How Incoherent is Fixed-Level Testing?

Mark J. Schervish, Teddy Seidenfeld and Joseph B. Kadane


It has long been known that the practice of testing all hypotheses at the same level (such as 0.05), regardless of the distribution of the data, is not consistent with Bayesian expected utility maximization. According to deFinetti's ``Dutch Book'' argument, procedures that are not consistent with expected utility maximization are incoherent and they lead to gambles that are sure to lose no matter what happens. In this paper, we propose a method to measure the degree to which incoherent procedures are sure to lose, so that we can distinguish slightly incoherent procedures from grossly incoherent ones. We present a detailed analysis of testing a simple hypothesis against a simple alternative as a case-study of how the method can work.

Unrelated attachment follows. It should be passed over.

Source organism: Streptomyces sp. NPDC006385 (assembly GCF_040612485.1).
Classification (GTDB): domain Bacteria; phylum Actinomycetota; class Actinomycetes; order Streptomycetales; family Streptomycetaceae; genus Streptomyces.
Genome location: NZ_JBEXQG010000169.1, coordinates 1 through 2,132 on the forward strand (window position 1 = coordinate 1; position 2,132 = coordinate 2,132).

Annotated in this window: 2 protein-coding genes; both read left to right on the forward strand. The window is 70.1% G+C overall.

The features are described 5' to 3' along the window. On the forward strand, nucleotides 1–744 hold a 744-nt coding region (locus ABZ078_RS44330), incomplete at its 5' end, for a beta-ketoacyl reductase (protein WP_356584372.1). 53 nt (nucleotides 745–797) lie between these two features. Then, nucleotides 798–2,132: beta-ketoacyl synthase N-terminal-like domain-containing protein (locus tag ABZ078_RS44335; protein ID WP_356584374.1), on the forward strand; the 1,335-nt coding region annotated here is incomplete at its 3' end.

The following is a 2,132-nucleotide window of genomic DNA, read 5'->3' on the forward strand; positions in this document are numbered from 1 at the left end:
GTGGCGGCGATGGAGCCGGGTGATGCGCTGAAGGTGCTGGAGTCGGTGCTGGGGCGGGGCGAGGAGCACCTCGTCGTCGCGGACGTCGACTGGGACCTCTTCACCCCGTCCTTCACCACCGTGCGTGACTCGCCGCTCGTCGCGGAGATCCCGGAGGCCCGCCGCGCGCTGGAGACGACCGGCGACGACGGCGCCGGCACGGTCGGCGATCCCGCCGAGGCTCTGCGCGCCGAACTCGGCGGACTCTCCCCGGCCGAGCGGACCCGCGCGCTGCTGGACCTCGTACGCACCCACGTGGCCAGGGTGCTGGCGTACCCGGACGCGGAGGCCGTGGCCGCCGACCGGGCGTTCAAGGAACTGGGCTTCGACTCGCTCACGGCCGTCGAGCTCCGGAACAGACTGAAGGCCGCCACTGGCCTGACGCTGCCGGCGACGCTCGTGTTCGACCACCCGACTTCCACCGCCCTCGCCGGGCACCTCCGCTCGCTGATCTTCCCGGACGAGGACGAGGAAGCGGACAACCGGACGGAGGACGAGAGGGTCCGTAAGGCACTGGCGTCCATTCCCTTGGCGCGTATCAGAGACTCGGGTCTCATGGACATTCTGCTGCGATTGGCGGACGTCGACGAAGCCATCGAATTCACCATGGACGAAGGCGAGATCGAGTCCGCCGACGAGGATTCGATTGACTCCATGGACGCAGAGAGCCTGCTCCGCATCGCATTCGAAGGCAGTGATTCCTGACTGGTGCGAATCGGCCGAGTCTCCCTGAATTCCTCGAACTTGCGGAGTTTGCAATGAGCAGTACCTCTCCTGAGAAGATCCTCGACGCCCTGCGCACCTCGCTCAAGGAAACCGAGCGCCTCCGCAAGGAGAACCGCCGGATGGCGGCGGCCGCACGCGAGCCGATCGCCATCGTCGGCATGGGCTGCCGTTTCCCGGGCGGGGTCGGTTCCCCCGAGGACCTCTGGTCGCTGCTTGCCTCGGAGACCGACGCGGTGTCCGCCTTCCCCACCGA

Keywords: Bookie; Brier score; Coherence; Escrow; Gambler; Hypothesis testing.

Heidi Sestrich
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